PLEASE keep your letters to 250 words maximum giving your name, address and daytime telephone number - even on emails. Email: letters@swindonadvertiser.co.uk. Write: Swindon Advertiser, 100 Victoria Road, Swindon, SN1 3BE. Phone: 01793 501806.

Anonymity is granted only at the discretion of the editor, who also reserves the right to edit letters.

Showing true grit

Having read the Swindon Advertiser dated 2nd March, I would like to express my opinion on the Council gritting lorries and the police service in Swindon during this horrendous weather.

Today I left my home twice by car, both times I saw a gritting lorry on Queens drive, also another gritting lorry going towards Greenbridge Retail Park. Both lorries were doing an excellent job clearing the roads for traffic to move safely.

I also saw a car accident on my way home, and a car broken down. Both times the police were present helping people and their vehicles. They were also diverting traffic, and keeping other drivers safe, from harm in very dangerous weather conditions.

I am sure this extreme weather has taken everyone by surprise, including the Council and the police. However without their help on the roads, it would be impossible to get around safely.

Therefore I feel we should give credit and praise to these services, who have acted so efficiently. Without their help we would surely be a lot less mobile and safe in this weather.

They have provided valuable services in our community, quickly and promptly.

Sandra Ricks, Silverton Road, Park North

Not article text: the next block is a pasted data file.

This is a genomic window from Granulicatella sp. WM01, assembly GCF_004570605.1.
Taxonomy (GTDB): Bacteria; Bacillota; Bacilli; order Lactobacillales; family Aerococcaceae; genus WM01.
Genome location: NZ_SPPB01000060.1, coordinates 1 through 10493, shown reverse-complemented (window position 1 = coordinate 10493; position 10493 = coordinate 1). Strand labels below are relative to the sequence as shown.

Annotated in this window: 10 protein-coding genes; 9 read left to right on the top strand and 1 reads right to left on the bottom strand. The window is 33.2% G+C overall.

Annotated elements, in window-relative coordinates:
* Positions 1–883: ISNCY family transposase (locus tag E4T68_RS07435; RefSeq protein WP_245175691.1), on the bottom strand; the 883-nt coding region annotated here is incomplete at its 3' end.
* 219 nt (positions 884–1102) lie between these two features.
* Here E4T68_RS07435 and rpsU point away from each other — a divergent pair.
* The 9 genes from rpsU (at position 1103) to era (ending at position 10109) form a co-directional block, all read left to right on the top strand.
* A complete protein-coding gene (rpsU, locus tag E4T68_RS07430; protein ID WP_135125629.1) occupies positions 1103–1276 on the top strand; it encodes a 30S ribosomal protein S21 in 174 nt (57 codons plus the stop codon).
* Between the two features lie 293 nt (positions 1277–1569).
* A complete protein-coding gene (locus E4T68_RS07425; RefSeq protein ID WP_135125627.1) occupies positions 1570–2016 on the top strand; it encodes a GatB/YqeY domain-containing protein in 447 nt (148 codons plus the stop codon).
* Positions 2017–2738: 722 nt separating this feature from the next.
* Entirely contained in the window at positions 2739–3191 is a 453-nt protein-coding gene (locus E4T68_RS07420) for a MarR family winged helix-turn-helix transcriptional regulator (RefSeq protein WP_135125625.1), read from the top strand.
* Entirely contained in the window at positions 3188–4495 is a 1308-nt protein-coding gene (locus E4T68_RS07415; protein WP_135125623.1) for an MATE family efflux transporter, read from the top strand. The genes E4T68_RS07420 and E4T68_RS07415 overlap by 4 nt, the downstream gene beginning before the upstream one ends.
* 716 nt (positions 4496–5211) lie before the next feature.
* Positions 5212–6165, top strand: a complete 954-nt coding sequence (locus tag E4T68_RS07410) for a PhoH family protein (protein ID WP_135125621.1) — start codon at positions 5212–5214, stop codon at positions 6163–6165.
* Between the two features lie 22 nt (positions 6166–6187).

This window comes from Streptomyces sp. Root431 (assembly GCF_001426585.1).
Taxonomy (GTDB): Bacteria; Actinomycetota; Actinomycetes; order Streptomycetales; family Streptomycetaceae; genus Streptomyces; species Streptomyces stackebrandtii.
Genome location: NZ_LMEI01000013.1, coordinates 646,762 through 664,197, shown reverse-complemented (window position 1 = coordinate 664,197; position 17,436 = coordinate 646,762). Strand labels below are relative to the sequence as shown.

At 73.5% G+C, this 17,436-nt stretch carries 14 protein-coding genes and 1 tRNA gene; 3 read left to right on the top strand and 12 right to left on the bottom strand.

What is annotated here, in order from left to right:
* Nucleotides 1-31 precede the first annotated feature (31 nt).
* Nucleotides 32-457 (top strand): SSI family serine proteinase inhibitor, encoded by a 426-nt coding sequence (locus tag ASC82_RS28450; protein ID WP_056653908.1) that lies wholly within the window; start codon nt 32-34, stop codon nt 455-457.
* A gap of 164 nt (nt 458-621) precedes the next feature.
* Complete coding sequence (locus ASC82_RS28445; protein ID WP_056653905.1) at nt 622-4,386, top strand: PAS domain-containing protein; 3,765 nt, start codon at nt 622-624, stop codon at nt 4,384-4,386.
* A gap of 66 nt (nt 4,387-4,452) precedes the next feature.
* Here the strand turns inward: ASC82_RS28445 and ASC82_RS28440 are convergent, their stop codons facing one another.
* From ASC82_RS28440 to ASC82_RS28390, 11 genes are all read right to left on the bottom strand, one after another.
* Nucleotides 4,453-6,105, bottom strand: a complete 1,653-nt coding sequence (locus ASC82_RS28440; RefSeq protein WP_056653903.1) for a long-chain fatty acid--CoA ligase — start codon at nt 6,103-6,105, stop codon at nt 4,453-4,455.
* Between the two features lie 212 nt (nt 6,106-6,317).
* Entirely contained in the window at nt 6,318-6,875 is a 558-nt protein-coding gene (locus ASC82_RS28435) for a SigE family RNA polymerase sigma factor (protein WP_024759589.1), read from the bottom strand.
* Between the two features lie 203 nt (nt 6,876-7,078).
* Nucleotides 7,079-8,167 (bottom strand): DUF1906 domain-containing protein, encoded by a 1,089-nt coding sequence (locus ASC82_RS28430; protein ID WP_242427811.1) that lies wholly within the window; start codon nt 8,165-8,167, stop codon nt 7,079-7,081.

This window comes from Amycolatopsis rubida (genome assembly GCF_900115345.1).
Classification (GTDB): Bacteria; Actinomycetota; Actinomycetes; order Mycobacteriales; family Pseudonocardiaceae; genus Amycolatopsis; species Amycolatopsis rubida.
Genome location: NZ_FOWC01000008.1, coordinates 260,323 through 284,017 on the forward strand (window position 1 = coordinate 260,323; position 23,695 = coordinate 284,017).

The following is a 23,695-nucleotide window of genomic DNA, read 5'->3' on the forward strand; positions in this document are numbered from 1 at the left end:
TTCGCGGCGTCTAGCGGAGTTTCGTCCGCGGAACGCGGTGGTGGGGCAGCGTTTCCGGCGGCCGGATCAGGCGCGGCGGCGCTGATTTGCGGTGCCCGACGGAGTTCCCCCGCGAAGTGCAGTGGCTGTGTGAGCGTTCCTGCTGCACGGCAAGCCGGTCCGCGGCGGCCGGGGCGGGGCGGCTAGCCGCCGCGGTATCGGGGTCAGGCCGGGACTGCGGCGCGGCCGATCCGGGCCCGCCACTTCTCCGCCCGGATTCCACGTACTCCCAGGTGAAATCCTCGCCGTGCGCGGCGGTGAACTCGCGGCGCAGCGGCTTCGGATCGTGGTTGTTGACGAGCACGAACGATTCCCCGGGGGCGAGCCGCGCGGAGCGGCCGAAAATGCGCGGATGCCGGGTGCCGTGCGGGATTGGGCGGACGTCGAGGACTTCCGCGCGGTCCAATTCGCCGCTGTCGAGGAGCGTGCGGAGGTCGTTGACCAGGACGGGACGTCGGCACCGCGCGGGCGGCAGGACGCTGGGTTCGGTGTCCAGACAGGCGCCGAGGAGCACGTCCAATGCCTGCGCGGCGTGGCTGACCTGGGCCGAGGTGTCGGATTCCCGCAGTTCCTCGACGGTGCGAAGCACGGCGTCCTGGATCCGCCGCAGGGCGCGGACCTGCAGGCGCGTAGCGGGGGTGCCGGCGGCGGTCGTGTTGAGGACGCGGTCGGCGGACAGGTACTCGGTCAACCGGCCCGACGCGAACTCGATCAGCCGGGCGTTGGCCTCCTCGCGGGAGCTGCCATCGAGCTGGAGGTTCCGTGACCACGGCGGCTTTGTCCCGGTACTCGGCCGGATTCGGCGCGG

Showing no grit

All the chest beating I am reading about how well our Council are doing with regards the gritting of the roads around the town is in complete contrast to that which is being encountered by the residents is this borough.

I ventured out this morning, Friday 2nd, and was astonished at how much the council had achieved. Or not, as it appeared. My route took me via Lower Wanborough, Covingham, Dorcan Way to Coate Water, Marlborough Road, Newport Street, Devizes Road, Victoria Road and finally into Prospect Place.

The roads were an absolute nightmare with compacted snow ruts with deep snow surrounding them. A number of vehicles were witnessed slipping and sliding to exit junctions and manoeuvre around mini roundabouts.

The council announced it had had major routes salted and a plough clearing snow.

The route I took appeared not to have been visited by any of this and I was amazed that the dual carriageway to the hospital appeared to have been ignored.

My return journey three hours later was just as challenging as the same roads were all untreated. I was the lucky traveller with four-wheel drive, but others would not have fared as well. Once again this council has under-performed in providing a valuable service when needed.

Mike Fowler, Wanborough

Getting news through

I ADMIRE and appericate all the delivery boys and girls who delivered the papers during the bad weather conditions that we have had the last few days. I did not expect to get my papers. Three cheers to the all.